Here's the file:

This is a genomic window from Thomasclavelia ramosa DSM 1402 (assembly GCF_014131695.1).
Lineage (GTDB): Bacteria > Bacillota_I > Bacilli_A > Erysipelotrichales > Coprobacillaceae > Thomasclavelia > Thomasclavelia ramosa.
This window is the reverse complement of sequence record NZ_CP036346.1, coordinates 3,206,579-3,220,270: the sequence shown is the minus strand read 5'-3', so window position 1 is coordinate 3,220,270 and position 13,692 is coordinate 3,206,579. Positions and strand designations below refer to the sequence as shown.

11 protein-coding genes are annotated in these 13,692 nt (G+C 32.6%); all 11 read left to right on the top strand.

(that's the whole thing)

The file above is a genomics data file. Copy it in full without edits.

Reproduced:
This is a genomic window from Thomasclavelia ramosa DSM 1402 (assembly GCF_014131695.1).
Lineage (GTDB): Bacteria > Bacillota_I > Bacilli_A > Erysipelotrichales > Coprobacillaceae > Thomasclavelia > Thomasclavelia ramosa.
This window is the reverse complement of sequence record NZ_CP036346.1, coordinates 3,206,579-3,220,270: the sequence shown is the minus strand read 5'-3', so window position 1 is coordinate 3,220,270 and position 13,692 is coordinate 3,206,579. Positions and strand designations below refer to the sequence as shown.

11 protein-coding genes are annotated in these 13,692 nt (G+C 32.6%); all 11 read left to right on the top strand.